The Friends of Eaglesfield Park have a poster at the entrance to the park describing the work they have completed so far on the pond, and also announcing that the new pond will be launched with a community event in May 2012. I’ll look forward to that.
The well-stocked Amnesty International Blackheath and Greenwich Book Sale gives me a feeling of reassurance that my obsession with books is not as bad as it might be. Other bibliophiles have it much worse than I do; they are already in the queue for the sale when I arrive at the Church of the Ascension about ten minutes before it opens, and they bring along suitcases and cardboard boxes to cram full of their purchases. In the last couple of sales I’ve, fortuitously, come away with books that seems appropriate to Amnesty International’s mission. At the sale a few weeks ago I bought a slim, 119-year-old, battered blue-brown covered hardback copy of John Stuart Mill’s On Liberty. With its yellowed, sometimes stained pages, that so clearly express such powerful ideas, I feel it is a truly beautiful object. OK, so maybe my book obsession is as bad as I suspected.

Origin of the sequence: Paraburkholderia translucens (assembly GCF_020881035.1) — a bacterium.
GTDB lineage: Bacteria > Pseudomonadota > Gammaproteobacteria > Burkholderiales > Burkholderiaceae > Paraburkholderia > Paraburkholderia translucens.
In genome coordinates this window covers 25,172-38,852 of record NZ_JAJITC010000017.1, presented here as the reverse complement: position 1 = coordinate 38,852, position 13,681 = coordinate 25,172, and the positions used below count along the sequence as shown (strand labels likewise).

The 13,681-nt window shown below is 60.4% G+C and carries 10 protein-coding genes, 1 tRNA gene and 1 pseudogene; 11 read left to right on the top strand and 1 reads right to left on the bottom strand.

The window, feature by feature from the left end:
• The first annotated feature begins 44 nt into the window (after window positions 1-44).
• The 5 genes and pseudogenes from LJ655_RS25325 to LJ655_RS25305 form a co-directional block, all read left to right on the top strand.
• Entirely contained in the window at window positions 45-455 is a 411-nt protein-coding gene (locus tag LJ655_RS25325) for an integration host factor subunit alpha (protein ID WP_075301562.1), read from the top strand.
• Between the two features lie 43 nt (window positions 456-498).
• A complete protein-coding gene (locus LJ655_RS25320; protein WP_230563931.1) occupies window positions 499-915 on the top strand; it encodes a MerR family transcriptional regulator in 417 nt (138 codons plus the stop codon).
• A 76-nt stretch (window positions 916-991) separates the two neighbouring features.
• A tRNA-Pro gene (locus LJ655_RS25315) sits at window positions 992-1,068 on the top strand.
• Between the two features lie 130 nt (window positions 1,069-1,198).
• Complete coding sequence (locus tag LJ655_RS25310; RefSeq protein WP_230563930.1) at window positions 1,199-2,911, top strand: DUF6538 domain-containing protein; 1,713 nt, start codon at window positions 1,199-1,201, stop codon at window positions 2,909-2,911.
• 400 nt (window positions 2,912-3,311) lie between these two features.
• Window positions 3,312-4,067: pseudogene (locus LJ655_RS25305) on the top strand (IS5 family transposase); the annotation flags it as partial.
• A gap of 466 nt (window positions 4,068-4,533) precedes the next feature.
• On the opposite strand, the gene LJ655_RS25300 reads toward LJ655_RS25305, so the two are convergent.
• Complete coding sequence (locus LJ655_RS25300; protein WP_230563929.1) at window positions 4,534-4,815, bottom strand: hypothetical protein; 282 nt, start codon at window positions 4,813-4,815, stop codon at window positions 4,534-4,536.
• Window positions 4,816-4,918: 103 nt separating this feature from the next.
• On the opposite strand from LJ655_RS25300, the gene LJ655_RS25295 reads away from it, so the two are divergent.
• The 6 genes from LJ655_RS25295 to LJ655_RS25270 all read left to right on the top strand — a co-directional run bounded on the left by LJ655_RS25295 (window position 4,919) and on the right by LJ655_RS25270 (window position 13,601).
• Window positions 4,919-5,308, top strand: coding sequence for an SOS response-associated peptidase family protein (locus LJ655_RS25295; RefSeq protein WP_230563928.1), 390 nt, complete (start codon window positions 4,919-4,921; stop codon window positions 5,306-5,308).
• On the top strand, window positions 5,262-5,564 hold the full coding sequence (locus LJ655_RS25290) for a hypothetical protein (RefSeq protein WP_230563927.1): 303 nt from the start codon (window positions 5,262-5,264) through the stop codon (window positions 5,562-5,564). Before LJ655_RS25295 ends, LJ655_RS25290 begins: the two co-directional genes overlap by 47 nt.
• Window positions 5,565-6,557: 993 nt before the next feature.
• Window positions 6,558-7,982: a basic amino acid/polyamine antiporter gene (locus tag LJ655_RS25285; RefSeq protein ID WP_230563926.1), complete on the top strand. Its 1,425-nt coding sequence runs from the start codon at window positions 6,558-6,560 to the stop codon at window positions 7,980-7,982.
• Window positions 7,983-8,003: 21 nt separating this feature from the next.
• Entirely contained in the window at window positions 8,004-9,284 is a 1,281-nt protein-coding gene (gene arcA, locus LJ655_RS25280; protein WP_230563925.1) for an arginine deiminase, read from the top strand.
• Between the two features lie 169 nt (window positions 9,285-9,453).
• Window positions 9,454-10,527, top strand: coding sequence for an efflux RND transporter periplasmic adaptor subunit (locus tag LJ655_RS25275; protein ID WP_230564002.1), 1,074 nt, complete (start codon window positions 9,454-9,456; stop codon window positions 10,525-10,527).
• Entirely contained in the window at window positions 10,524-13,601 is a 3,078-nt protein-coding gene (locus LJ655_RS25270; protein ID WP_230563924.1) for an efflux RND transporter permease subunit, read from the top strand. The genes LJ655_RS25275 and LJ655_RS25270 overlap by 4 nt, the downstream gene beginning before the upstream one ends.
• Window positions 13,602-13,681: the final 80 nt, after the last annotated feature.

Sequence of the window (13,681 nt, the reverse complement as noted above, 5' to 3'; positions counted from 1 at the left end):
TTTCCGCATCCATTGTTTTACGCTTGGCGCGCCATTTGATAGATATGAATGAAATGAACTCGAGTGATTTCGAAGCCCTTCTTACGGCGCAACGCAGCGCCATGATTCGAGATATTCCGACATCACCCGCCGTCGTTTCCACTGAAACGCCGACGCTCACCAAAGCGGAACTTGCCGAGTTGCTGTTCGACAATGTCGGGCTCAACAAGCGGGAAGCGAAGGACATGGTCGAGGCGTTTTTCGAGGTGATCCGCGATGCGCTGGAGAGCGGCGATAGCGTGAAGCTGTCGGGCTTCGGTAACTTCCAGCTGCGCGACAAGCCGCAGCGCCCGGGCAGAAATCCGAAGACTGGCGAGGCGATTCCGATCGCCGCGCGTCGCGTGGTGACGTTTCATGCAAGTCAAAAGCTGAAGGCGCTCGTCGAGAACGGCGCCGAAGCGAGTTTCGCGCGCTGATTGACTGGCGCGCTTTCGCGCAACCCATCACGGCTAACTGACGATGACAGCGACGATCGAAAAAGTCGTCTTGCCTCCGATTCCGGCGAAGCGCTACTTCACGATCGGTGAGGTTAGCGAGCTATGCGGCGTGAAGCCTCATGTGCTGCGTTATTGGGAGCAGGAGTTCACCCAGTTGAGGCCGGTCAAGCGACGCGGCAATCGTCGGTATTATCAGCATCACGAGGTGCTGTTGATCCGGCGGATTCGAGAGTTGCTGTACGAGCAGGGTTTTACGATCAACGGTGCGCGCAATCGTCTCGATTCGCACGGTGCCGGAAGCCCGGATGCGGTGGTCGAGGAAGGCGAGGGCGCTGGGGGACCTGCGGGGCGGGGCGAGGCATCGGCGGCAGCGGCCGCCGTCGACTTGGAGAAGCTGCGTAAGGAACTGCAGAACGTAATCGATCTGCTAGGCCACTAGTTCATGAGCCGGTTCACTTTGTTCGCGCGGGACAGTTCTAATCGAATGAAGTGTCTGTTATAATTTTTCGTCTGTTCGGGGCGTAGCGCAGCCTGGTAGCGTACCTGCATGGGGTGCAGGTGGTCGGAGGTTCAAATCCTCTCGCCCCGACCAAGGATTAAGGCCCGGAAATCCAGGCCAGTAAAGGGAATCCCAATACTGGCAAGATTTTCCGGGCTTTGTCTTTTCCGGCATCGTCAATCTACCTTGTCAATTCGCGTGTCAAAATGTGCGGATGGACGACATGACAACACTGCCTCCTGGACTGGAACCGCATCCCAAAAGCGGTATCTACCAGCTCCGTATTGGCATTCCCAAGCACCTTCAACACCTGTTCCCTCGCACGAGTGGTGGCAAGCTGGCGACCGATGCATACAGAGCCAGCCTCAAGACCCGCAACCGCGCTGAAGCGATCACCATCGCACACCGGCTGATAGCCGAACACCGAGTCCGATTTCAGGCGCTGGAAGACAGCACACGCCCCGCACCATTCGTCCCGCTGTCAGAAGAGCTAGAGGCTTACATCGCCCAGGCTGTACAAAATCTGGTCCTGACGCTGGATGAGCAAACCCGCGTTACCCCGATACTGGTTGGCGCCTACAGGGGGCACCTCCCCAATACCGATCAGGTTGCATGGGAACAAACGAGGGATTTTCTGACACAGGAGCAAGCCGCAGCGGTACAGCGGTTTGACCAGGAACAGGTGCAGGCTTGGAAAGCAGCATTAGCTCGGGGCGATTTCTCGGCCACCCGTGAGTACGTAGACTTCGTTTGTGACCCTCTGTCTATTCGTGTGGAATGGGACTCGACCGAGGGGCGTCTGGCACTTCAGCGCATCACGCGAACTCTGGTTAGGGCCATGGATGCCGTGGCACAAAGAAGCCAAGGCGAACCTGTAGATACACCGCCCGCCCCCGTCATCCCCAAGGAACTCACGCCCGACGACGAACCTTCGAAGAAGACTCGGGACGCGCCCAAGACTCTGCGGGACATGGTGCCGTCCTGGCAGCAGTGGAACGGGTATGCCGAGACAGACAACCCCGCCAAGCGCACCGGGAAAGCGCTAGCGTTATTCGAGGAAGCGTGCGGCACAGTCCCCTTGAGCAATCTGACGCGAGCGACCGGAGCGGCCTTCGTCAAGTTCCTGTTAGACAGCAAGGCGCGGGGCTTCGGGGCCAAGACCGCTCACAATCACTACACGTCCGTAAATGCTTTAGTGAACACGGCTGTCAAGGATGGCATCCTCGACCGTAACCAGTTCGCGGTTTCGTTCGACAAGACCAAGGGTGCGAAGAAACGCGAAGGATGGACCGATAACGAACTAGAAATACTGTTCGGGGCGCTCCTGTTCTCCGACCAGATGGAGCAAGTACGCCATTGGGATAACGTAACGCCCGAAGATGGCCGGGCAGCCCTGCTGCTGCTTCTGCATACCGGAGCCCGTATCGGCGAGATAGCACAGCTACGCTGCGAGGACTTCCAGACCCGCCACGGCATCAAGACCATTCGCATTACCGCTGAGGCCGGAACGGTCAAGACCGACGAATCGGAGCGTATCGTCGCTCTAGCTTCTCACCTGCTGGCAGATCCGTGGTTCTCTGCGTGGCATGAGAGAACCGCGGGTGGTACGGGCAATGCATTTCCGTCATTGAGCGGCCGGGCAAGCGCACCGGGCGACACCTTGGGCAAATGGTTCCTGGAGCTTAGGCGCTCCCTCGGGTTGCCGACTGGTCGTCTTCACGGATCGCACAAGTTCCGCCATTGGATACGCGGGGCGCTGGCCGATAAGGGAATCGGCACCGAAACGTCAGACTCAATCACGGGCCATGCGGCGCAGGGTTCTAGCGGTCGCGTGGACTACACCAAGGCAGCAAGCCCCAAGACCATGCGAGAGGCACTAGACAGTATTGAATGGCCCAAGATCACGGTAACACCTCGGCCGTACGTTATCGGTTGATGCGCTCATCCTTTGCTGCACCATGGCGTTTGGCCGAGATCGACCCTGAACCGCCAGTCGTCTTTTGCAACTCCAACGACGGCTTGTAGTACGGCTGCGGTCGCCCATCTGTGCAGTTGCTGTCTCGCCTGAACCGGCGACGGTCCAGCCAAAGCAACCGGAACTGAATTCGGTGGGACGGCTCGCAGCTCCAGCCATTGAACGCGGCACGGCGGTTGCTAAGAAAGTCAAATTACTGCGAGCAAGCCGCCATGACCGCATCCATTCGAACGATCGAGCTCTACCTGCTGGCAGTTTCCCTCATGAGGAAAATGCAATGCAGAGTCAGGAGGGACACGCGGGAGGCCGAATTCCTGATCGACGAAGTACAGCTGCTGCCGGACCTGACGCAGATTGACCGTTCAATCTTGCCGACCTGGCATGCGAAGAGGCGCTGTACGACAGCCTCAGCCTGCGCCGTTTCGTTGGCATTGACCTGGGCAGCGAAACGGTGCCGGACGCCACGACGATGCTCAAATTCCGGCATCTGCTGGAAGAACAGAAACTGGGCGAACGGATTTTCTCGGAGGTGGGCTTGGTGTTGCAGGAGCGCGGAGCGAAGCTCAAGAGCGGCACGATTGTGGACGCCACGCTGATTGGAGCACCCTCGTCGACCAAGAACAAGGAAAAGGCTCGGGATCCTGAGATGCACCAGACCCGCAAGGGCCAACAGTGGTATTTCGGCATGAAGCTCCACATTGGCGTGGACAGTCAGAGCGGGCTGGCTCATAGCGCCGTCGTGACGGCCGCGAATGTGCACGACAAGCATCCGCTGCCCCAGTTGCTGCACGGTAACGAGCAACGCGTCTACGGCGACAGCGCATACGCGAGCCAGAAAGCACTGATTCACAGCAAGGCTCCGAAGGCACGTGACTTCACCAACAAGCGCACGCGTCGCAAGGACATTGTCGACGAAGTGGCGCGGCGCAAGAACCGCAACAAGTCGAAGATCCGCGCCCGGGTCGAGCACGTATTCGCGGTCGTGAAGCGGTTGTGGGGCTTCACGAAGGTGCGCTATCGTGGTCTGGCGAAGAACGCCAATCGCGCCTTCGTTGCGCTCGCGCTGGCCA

In his Introductory Mill writes of the need to protect the weaker members of the community from the “vultures” and “minor harpies” of the governing tribe or caste. Of course that should not be necessary now we elect our rulers, and we don’t have a governing caste …. or do we?
The members of the unions representing public sector workers who came out on strike last week, some of whom are pictured above demonstrating in front of the new Woolwich Centre, certainly feel under attack. As well as the proposed changes in their pension contributions and retirement age they also have to cope with the effects of a new forecast total of 710,000 public sector job losses and an extended pay freeze. Leaving aside the economics and the politics of public sector pensions, the public sector workers are undoubtedly experiencing tough times, an experience that is perhaps exacerbated by the perception that not all parts of society are experiencing their share of the toughness of the times.